If the Economy’s Improving, Why Should the GOP Settle for Romney?
There might not be any reason for Mitt Romney to exist anymore, as a Republican candidate anyway.
The entire rationale for Mitt Romney’s candidacy was that he is a “turnaround artist.”
As a private-equity guy he helped make dying companies profitable again. He’s the one who saved the Salt Lake City Olympic Games from financial disaster. He helped to balance an out-of-control Massachusetts budget without a tax raise (he did raise fees). But it looks like the economy is already turning around. Unemployment keeps going down. Jobless claims are doing better than they have in decades. Investors are happy. At the campaign stops we’ve been at, Romney has been saying that the American economy was always going to recover, but Obama made the recession longer and more painful than it had to be.
But no one will care if the recession is ending.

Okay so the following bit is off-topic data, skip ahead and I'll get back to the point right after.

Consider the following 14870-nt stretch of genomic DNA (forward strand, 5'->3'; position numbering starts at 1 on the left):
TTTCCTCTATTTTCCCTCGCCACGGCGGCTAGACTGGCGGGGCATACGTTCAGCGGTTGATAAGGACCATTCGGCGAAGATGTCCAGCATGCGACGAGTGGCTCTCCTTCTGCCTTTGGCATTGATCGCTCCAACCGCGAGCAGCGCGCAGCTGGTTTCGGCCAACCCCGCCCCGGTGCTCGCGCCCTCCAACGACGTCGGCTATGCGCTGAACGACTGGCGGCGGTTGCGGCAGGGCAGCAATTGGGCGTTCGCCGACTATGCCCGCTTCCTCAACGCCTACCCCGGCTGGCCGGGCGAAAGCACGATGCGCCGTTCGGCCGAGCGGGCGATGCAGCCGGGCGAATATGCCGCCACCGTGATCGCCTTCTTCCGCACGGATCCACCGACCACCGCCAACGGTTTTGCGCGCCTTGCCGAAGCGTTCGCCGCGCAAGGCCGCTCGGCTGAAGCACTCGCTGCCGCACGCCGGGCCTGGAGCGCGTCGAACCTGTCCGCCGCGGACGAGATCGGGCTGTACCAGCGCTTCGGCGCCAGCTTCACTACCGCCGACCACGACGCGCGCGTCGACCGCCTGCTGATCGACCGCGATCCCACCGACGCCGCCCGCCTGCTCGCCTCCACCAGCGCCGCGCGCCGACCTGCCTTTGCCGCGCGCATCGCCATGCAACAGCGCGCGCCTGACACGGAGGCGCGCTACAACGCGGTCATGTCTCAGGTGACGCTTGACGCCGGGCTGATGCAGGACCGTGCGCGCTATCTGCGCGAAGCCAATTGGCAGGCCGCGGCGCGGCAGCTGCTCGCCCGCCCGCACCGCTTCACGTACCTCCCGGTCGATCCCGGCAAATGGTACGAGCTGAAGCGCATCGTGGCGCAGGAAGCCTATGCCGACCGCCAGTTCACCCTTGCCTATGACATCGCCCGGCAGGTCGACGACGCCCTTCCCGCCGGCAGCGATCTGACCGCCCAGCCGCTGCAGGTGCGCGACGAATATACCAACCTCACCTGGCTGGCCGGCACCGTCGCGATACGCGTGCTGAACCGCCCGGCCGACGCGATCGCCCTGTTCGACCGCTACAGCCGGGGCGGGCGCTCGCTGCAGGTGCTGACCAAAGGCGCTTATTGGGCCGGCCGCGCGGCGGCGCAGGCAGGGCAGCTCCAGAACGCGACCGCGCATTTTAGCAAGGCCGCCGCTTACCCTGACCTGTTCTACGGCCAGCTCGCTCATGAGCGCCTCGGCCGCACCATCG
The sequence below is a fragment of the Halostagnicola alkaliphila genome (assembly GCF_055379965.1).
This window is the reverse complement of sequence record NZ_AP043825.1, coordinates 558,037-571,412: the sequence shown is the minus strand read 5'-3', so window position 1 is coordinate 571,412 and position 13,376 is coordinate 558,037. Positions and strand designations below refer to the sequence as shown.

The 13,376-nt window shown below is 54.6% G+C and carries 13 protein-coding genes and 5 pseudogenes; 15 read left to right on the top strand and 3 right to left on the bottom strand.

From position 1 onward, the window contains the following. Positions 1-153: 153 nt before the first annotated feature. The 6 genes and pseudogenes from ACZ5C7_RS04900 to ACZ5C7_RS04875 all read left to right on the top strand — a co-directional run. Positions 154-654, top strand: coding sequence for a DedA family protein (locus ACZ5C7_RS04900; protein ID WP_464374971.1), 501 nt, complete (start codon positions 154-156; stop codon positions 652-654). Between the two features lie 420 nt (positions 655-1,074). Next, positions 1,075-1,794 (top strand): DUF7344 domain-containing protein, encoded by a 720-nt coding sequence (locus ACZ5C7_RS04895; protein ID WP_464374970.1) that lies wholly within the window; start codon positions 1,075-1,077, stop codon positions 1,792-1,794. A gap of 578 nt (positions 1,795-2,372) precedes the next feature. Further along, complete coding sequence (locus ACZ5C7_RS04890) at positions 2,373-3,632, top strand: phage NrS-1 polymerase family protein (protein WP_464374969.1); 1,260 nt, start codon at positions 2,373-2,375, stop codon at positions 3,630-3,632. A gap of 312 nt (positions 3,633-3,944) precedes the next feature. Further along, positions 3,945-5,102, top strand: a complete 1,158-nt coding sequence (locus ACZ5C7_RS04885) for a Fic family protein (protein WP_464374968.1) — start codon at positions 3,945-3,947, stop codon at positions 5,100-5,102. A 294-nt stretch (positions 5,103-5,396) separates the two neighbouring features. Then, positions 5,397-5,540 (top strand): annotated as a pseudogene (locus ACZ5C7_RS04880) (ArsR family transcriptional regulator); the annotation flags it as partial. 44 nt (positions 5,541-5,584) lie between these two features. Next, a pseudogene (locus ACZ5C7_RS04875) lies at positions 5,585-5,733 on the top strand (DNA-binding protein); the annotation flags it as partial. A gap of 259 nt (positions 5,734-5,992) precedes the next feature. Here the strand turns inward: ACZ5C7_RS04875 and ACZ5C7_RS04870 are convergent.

Even the Washington Examiner’s conservative columnist Tim Carney is wondering what the point of running Romney would be.
But what if unemployment continues to drop? What if it’s below 8 percent come October and the payroll numbers published Friday, Nov. 2 — four days before Election Day — show things getting better? History, in this case, suggests that Obama would be a strong favorite. New York Times pollster and statistician Nate Silver determined that the trend of unemployment numbers is one of the strongest determinants of an incumbent’s re-election chances.
According to Daniel Gross, Mitt Romney could plausibly be call four different states a “home state”, Michigan, California, New Hampshire, and Massachusetts. He’s being outpolled by Obama in all of them.
And the past month the news-media hasn’t been talking about jobs, or jobs, or jobs. It has been about the Komen Foundation and Planned Parenthood, about whether Catholics must provide free contraception to their employees, about gay marriage bans being overturned by Federal courts.